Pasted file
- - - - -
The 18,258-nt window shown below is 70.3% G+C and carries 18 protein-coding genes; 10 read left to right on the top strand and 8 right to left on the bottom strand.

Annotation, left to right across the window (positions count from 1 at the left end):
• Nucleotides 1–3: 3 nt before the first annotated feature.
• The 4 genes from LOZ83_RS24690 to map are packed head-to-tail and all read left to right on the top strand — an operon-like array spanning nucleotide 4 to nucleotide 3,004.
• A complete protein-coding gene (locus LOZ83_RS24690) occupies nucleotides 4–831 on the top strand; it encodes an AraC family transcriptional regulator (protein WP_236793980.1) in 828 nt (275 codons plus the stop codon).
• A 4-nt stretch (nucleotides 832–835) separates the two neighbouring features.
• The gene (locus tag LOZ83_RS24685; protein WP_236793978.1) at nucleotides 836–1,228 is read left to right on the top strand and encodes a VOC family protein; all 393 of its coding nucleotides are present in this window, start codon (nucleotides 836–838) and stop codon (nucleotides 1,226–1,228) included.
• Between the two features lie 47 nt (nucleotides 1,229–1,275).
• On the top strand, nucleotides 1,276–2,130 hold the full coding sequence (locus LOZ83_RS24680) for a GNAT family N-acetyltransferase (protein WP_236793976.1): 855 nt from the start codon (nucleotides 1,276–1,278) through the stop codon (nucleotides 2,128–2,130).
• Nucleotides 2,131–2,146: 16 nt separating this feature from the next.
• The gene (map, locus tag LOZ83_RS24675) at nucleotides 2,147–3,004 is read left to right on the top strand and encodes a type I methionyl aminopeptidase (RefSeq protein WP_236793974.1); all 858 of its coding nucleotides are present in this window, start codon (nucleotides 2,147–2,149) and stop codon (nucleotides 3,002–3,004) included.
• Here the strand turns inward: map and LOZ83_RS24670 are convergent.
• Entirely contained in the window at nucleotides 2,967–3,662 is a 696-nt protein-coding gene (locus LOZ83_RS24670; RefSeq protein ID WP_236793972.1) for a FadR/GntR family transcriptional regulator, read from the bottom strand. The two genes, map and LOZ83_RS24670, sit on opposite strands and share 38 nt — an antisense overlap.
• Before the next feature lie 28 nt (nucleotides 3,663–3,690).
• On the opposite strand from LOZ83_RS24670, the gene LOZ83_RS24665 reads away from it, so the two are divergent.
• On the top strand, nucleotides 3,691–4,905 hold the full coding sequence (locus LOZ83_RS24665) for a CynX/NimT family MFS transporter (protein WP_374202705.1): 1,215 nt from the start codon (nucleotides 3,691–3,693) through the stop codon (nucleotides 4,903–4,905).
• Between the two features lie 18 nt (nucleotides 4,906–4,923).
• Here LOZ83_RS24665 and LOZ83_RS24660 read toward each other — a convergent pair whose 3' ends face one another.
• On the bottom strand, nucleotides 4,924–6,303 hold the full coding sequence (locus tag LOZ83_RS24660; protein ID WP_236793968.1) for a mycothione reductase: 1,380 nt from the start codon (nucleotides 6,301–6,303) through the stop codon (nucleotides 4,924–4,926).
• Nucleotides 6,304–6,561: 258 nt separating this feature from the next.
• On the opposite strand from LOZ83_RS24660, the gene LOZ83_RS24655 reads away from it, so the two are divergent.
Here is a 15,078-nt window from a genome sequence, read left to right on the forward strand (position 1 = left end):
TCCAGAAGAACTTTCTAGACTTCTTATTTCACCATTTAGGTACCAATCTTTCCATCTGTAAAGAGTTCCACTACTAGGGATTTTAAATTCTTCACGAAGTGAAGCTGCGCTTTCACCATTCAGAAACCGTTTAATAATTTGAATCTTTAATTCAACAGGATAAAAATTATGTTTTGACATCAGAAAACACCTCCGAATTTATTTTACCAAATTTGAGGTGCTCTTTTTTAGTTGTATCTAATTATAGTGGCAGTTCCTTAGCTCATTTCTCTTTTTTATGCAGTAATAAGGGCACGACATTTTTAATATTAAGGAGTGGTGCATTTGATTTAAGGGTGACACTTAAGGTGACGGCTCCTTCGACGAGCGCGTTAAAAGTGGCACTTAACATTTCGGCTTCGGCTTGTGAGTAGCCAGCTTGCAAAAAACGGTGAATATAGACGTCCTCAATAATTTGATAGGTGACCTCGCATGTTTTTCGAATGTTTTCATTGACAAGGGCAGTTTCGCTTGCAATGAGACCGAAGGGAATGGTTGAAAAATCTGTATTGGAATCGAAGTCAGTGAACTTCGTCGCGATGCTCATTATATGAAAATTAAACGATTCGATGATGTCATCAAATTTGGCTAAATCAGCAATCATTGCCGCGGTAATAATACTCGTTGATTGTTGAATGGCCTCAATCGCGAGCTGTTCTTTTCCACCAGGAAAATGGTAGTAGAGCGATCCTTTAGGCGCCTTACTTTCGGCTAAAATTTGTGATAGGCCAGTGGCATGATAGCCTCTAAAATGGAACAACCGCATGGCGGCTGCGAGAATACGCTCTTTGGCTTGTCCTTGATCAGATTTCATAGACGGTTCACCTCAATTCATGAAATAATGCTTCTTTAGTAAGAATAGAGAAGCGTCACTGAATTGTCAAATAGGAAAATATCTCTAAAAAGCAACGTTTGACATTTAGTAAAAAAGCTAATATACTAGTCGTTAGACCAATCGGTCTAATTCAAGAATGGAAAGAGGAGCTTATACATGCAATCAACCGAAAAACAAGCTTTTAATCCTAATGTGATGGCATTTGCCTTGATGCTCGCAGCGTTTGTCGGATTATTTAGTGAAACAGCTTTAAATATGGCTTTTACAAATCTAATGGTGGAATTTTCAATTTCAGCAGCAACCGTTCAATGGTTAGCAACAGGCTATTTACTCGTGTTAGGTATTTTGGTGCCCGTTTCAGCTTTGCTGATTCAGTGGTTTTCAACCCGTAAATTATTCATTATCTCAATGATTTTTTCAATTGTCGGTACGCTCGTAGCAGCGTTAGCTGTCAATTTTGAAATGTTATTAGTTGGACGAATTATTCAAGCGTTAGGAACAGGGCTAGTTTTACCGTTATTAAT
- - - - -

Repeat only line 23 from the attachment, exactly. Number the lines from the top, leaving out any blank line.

TCCAGAAGAACTTTCTAGACTTCTTATTTCACCATTTAGGTACCAATCTTTCCATCTGTAAAGAGTTCCACTACTAGGGATTTTAAATTCTTCACGAAGTGAAGCTGCGCTTTCACCATTCAGAAACCGTTTAATAATTTGAATCTTTAATTCAACAGGATAAAAATTATGTTTTGACATCAGAAAACACCTCCGAATTTATTTTACCAAATTTGAGGTGCTCTTTTTTAGTTGTATCTAATTATAGTGGCAGTTCCTTAGCTCATTTCTCTTTTTTATGCAGTAATAAGGGCACGACATTTTTAATATTAAGGAGTGGTGCATTTGATTTAAGGGTGACACTTAAGGTGACGGCTCCTTCGACGAGCGCGTTAAAAGTGGCACTTAACATTTCGGCTTCGGCTTGTGAGTAGCCAGCTTGCAAAAAACGGTGAATATAGACGTCCTCAATAATTTGATAGGTGACCTCGCATGTTTTTCGAATGTTTTCATTGACAAGGGCAGTTTCGCTTGCAATGAGACCGAAGGGAATGGTTGAAAAATCTGTATTGGAATCGAAGTCAGTGAACTTCGTCGCGATGCTCATTATATGAAAATTAAACGATTCGATGATGTCATCAAATTTGGCTAAATCAGCAATCATTGCCGCGGTAATAATACTCGTTGATTGTTGAATGGCCTCAATCGCGAGCTGTTCTTTTCCACCAGGAAAATGGTAGTAGAGCGATCCTTTAGGCGCCTTACTTTCGGCTAAAATTTGTGATAGGCCAGTGGCATGATAGCCTCTAAAATGGAACAACCGCATGGCGGCTGCGAGAATACGCTCTTTGGCTTGTCCTTGATCAGATTTCATAGACGGTTCACCTCAATTCATGAAATAATGCTTCTTTAGTAAGAATAGAGAAGCGTCACTGAATTGTCAAATAGGAAAATATCTCTAAAAAGCAACGTTTGACATTTAGTAAAAAAGCTAATATACTAGTCGTTAGACCAATCGGTCTAATTCAAGAATGGAAAGAGGAGCTTATACATGCAATCAACCGAAAAACAAGCTTTTAATCCTAATGTGATGGCATTTGCCTTGATGCTCGCAGCGTTTGTCGGATTATTTAGTGAAACAGCTTTAAATATGGCTTTTACAAATCTAATGGTGGAATTTTCAATTTCAGCAGCAACCGTTCAATGGTTAGCAACAGGCTATTTACTCGTGTTAGGTATTTTGGTGCCCGTTTCAGCTTTGCTGATTCAGTGGTTTTCAACCCGTAAATTATTCATTATCTCAATGATTTTTTCAATTGTCGGTACGCTCGTAGCAGCGTTAGCTGTCAATTTTGAAATGTTATTAGTTGGACGAATTATTCAAGCGTTAGGAACAGGGCTAGTTTTACCGTTATTAAT